AUSTRALIAN RETAIL SALES FALL IN JULY

Australia’s retail sales report for July has just been released, and they’ve missed badly to the downside.

Sales declined by 0.1%, missing the median market forecast for an increase of 0.4%. In June sales increased by 0.6%, revised down from 0.7% reported previously.

It was the largest monthly decline in percentage terms since May 2014, and left the annual increase after seasonal adjustments at 4.2%, the lowest level since April.

According to the ABS sales increased in clothing, footwear and personal accessory retailing (+2.9%), department stores (+1.3%) and cafes, restaurants and takeaway food services (+0.3%). Food retailing (0.0%) was relatively unchanged. There were falls in household goods retailing (-1.9%) and other retailing (-0.6%) following rises in both industries in June.

From a state and territories perspective, gains were recorded in Queensland (+0.3%), Western Australia (+0.3%) and the Northern Territory (+0.1%) while those in New South Wales (-0.2%), Victoria (-0.2%), South Australia (-0.8%) and the ACT (-0.2%) fell. Sales in Tasmania were flat.

So what to make of the disappointing July result, particularly after the robust Australian performance of services index reading earlier today which revealed sales across Australia’s services sector accelerated at the fastest pace seen since 2003 in August.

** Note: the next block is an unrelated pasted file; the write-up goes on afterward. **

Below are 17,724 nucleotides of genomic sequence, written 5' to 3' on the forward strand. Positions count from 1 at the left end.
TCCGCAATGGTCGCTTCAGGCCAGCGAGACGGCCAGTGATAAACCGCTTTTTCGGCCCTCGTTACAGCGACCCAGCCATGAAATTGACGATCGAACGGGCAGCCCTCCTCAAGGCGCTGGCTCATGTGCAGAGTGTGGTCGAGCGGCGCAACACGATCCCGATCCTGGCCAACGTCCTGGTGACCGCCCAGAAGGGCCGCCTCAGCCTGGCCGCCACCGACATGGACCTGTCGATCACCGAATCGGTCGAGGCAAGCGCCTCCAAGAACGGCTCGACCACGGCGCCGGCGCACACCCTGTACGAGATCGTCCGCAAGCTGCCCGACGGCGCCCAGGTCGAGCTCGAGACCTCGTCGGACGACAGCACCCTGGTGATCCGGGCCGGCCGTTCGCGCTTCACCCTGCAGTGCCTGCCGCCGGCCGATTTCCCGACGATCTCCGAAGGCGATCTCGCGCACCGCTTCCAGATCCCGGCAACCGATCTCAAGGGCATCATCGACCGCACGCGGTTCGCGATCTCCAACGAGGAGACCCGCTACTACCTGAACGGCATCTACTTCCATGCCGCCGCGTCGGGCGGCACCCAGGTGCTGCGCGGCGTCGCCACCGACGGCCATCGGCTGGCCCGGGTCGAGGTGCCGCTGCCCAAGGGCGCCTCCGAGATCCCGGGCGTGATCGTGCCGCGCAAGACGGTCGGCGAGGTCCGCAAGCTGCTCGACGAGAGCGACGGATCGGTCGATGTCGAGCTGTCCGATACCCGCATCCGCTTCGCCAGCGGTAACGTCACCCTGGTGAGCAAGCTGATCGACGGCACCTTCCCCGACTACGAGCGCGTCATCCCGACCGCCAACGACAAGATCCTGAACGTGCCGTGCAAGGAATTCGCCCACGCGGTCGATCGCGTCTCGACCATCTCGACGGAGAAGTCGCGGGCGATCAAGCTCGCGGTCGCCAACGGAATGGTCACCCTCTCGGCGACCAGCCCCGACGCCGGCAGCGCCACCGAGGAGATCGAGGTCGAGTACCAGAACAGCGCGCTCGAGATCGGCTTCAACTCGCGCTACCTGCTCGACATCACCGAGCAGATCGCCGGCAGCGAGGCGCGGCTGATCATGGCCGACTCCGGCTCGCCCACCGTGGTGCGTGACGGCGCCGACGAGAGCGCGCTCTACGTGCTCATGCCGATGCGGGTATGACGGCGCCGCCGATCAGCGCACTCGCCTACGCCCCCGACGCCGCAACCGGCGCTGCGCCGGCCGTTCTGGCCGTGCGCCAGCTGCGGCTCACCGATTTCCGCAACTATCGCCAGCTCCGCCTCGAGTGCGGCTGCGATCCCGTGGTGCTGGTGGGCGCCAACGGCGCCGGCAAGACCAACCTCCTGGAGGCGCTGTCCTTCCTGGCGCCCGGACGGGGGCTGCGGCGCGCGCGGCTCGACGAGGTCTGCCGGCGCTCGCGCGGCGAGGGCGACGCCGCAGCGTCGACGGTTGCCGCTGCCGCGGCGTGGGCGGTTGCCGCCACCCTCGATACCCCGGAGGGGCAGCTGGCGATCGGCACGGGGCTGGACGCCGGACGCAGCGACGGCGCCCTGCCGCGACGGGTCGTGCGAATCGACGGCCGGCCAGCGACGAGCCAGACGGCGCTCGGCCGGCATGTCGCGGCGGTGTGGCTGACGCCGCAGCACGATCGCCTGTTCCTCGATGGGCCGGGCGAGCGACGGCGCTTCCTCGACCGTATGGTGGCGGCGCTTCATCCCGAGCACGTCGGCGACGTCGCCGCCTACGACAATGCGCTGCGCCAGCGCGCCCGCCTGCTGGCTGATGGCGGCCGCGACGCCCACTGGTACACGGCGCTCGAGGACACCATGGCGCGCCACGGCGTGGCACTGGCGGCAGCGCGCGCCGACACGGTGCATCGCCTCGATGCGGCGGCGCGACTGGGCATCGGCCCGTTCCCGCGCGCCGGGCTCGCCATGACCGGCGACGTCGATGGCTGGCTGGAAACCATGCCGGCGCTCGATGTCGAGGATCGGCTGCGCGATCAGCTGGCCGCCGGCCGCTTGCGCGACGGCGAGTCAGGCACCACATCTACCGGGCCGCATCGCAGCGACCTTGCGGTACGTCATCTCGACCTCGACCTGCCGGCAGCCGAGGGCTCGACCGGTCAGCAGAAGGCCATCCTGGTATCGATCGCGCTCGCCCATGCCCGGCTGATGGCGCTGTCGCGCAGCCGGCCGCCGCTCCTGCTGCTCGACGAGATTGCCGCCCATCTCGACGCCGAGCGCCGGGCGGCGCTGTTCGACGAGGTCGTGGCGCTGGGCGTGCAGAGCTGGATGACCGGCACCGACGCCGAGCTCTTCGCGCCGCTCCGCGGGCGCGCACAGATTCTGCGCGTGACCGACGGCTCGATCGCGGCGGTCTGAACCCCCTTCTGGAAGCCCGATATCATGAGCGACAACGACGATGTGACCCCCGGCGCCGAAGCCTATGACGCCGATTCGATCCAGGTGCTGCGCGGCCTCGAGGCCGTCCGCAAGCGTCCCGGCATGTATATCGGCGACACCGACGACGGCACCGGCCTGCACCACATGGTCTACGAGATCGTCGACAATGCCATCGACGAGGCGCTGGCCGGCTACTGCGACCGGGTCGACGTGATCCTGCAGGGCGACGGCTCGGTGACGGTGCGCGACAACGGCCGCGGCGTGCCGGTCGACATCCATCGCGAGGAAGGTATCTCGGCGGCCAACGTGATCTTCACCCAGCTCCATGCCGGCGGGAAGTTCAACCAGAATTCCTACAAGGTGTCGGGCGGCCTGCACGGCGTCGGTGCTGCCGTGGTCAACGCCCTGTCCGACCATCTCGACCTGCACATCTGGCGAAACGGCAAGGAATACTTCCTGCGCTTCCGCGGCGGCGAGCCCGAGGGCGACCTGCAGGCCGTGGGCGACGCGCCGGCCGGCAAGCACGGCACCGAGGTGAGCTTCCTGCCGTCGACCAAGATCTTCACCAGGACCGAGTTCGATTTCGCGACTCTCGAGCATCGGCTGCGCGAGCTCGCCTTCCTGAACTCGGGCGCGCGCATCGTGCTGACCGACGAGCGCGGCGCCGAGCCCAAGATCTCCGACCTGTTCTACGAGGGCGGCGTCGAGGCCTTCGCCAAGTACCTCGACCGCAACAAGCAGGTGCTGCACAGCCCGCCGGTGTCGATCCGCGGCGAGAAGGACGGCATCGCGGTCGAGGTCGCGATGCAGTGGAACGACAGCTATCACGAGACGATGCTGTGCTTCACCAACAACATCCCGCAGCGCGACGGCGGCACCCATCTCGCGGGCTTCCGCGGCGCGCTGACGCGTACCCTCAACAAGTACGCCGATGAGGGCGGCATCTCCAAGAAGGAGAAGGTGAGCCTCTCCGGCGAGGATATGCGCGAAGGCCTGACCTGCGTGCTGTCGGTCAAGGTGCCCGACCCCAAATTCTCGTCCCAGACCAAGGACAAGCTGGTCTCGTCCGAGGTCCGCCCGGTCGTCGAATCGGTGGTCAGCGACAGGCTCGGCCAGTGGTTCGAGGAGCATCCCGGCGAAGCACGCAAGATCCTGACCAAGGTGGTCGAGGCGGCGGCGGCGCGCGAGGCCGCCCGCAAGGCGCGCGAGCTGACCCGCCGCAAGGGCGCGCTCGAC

Given the breakdown of the report, it appears that there was some partial “payback” for the relatively strong reading in June.

After jumping solidly previously, sales in New South Wales and Victoria – the most populous states in Australia – went backwards in July, recording declines of 0.2% apiece. Household goods retailing, having surged by 2.4% in June, was also softer, dropping 1.9% in July.

Clearly, those states and sectors that outperformed in June were among the weakest performers in July, lending to the idea that some spending may have been brought forward before the financial year end as a result of small business tax concessions announced in May’s federal budget.

In isolation the report is weak, but overall the trend remains unchanged – sales are growing modestly, but at a pace significantly lower than what was the case prior the onset of the global financial crisis.

As the chart below reveals, sales have increased moderately across the nation over the past 12 months, with those states and territories on the eastern seaboard – home to the strongest housing markets – generally above the national avarege.

The initial reaction to the data has been underwhelming to say the least, with ANZ economists Katie Hill and Felicity Emmett suggesting that the sharp reversal from June to July points to the likelihood that spending was brought forward in June due to the federal budget.

“Weak July retail sales suggest that the solid rise in June sales was a bring-forward of demand in response to the small business package in the Commonwealth Budget”, they note.

They also attempt to reconcile the divergent performance between recent business surveys and actual retail spending.

“The trend in retail sales in recent months now looks a lot softer, running around 0.3% per month. While this is surprising given better industry anecdotes and signals from business surveys, it may suggest that weak household income growth and lacklustre consumer confidence is weighing even more on spending than we had previously thought”.

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